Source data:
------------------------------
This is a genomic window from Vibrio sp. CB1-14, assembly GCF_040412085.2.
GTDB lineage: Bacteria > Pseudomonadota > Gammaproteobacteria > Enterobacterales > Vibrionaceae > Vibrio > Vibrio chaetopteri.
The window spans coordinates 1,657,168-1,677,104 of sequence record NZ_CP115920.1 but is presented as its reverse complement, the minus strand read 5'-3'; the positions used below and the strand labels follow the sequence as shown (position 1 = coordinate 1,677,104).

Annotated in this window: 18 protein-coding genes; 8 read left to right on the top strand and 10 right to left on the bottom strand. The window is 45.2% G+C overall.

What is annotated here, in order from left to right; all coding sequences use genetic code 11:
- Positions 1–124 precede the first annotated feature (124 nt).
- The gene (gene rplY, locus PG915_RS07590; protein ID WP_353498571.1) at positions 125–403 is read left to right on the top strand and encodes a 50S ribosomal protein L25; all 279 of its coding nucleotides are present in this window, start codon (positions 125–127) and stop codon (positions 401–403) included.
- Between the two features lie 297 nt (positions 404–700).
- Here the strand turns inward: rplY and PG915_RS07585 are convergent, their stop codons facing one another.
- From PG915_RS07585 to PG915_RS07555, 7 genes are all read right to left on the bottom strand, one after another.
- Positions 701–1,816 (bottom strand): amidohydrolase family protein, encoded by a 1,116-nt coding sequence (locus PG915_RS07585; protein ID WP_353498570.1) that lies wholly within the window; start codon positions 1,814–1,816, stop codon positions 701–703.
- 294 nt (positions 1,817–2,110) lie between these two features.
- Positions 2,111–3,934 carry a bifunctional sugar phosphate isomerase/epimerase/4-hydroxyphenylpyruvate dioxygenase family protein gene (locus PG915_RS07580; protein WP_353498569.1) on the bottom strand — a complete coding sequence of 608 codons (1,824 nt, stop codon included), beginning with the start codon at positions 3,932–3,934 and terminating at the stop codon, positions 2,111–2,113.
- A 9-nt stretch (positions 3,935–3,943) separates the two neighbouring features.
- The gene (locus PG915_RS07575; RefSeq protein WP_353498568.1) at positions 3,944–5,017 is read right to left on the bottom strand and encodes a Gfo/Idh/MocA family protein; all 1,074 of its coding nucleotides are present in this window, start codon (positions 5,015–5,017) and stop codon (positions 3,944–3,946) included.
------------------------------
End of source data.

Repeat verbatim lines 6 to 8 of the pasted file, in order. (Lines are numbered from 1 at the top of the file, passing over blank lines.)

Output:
- Positions 1–124 precede the first annotated feature (124 nt).
- The gene (gene rplY, locus PG915_RS07590; protein ID WP_353498571.1) at positions 125–403 is read left to right on the top strand and encodes a 50S ribosomal protein L25; all 279 of its coding nucleotides are present in this window, start codon (positions 125–127) and stop codon (positions 401–403) included.
- Between the two features lie 297 nt (positions 404–700).